Purchasing a licensed reproduction Eames lounge chair and ottoman from Herman Miller in the United States or Vitra in Europe carries a hefty price tag (over $7,500 on average), and yes, I say ‘licensed reproduction,’ because unless you are fortunate enough to find a vintage Eames chair in a garage sale or on eBay, it is technically a reproduction, under license, of the original design.
One could argue that Eames was to furniture design what Volkswagen was to automobile design – functional, long-lasting, and aesthetically pleasing. With the exception of their lounge chair and ottoman, which have always commanded a premium price since its introduction in 1956, the Eames philosophy was to create furniture that was affordable to the masses.
The market for Eames chairs reproduction has grown over the decades, fueled by demand and the high cost of licensed versions.
Purists of design have (grudgingly) accepted that some reproductions are fairly accurate to the specifications and quality of the original design; however, how does one choose a good quality reproduction Eames lounge chair from the minefield of poorer copies and more cheaply made imitations that frequently flood the market?
Here’s The Buyer’s Guide To Selecting A Replica Eames Lounge Chair:
There are many websites that appear slick and have all the bells and whistles, but they may be based internationally and/or do not have physical stock. You should ideally buy from a company that you can call or email to discuss any aspect in greater detail, and who can provide visibility and a track record.
First, check the website and the retailer.
Look at their Contact pages to see where they are located and do a little more research on them.
- Is there a trading address listed for them? Is it possible to contact them other than through a generic ‘contact us form?
- Is it a registered company? Examine Companies House.
When shopping online, read the descriptions VERY carefully.
Unscrupulous sellers will try to pass off cheaper chairs by masking the description with carefully chosen words.
- Is it made of leather? ‘Leatherette,’ ‘faux leather,’ PU leather, ‘leather seat,’ or ‘leather pad’ are not acceptable terms. Be wary of very small print, and look for Piping in PVC, as this means the piping trim on the seat edge may not be full leather, and PU frays and wears off quickly.
- What kind of leather is it? Quality varies, as it does with any material. Chinese leathers, for example, are frequently thinner and less supply than premium European aniline leathers.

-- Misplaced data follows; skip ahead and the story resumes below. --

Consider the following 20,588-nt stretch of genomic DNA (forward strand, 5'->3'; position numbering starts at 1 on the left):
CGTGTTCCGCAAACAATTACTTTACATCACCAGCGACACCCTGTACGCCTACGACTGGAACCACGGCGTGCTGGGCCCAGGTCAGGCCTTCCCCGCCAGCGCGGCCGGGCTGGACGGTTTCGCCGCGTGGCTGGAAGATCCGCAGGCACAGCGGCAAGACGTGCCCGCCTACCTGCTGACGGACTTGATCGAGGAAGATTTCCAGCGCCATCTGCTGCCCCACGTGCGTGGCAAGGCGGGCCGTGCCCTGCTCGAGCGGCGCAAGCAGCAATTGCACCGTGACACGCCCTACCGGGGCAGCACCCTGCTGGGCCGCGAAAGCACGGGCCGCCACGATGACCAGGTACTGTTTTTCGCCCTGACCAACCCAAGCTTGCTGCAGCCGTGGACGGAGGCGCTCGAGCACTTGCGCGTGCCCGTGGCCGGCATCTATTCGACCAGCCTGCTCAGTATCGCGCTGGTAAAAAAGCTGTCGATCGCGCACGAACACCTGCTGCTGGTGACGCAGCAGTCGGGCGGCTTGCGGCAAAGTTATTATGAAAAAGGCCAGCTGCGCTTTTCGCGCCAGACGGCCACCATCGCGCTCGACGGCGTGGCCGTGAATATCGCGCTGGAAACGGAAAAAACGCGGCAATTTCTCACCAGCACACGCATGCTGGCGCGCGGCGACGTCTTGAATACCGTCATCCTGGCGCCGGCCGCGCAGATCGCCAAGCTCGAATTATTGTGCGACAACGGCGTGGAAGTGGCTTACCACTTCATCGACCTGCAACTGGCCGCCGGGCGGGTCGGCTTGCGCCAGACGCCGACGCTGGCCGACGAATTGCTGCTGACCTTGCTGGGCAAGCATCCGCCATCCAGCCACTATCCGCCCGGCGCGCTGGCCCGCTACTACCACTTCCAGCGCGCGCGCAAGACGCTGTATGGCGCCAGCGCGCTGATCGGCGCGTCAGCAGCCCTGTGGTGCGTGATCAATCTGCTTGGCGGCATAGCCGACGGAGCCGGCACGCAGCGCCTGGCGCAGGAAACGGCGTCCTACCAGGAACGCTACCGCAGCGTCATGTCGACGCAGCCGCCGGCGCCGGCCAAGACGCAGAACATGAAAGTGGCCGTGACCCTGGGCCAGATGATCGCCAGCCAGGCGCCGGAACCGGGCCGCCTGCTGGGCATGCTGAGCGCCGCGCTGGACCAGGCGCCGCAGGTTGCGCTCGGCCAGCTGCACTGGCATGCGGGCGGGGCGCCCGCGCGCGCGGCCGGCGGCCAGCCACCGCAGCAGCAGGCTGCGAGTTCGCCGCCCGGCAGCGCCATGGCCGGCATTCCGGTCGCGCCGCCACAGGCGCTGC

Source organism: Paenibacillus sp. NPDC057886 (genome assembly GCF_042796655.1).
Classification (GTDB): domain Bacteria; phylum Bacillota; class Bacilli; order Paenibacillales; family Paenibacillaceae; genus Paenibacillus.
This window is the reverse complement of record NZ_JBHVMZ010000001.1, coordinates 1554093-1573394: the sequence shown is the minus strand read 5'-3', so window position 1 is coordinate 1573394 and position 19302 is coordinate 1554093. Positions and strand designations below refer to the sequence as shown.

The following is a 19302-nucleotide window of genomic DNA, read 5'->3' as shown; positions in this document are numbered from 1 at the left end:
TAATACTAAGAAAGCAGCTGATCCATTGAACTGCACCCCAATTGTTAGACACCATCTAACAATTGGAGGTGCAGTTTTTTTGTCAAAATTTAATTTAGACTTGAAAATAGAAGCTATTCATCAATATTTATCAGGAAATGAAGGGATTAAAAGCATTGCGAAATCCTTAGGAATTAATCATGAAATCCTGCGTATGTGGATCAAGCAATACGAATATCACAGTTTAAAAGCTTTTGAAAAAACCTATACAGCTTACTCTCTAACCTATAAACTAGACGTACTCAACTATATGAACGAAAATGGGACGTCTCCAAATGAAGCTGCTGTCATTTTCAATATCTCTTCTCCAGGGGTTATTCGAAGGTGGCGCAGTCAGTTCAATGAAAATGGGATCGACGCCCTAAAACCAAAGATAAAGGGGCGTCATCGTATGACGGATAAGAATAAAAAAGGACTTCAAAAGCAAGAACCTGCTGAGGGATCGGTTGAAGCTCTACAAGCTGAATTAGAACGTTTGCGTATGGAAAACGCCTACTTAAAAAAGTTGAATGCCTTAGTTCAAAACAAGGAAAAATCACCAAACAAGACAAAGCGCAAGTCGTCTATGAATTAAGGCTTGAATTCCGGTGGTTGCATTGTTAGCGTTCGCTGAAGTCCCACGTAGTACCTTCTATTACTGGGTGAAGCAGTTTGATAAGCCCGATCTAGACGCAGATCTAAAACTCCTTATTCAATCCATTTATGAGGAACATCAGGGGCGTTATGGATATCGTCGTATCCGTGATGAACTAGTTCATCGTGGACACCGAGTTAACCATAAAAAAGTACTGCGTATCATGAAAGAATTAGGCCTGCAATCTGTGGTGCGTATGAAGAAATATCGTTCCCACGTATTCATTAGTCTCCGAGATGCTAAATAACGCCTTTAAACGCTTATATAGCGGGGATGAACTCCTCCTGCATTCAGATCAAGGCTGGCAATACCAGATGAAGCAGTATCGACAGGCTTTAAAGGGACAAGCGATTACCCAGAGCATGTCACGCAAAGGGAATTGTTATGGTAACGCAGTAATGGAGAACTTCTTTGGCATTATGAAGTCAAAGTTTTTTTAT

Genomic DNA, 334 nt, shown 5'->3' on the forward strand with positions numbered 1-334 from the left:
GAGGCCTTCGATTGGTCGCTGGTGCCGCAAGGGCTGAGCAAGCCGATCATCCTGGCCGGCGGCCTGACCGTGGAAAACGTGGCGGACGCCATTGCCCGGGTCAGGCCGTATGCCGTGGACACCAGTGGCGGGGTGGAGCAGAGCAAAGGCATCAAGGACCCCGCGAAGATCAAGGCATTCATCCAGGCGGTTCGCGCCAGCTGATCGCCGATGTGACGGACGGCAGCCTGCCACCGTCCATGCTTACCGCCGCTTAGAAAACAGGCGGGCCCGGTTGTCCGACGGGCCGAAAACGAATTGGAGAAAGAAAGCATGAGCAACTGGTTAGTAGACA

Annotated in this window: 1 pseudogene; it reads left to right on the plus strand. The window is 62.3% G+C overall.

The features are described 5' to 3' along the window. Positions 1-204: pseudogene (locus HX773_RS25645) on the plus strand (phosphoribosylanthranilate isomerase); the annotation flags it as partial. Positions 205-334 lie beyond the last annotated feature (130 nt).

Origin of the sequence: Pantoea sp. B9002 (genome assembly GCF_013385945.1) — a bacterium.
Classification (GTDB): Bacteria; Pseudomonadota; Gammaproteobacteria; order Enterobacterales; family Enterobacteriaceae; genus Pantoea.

- Is it possible to adjust the feet individually? Consider an uneven floor or using the chair on a rug or wooden floor; you must be able to adjust each foot pad separately on both the chair and the ottoman.
Laminate is frequently used in low-cost copies.
Quality reproductions will use real and high-quality wood for veneers, so each chair will differ because it is a one-of-a-kind piece of furniture with its own unique grain pattern from the piece of wood used.
Screws that are visible.
None, especially on the rear shell braces, should be visible. This is a dead giveaway of shoddy workmanship.
Is it self-assembling?
Order a flat-packed imitation if you want to be completely insane. High-end Eames lounge chair replicas should arrive fully assembled.
Take a look at the overall appearance.
The angle of the chair and base (it was designed to sit at a slight tilt backward of approximately 15deg), the size and shape of the accessories, the flowering depth from the seat cushion buttons, the finish on the brackets on the chair back, the thickness of the cushions, the piping and trim will all be true to the original.
It is also a low-profile chair and not a large piece of furniture, making it appropriate for a variety of room settings. It is not heavy or cumbersome. Because it is not a tall chair, if you are 6ft or taller, you may not get neck and head support when sitting upright.
The main issue that can arise with both originals and reproductions over time is that the shock mounts, which are located under the armrests, can occasionally fail and separate from the lower backshell to which they are attached.
It is best not to sit or lean heavily on the armrests on a regular basis to avoid putting pressure on the shock mount component (something to note perhaps if teens are in the house)
There is a wealth of information available online about these chairs, so do some research to help you decide on the base, leather, and veneer you want.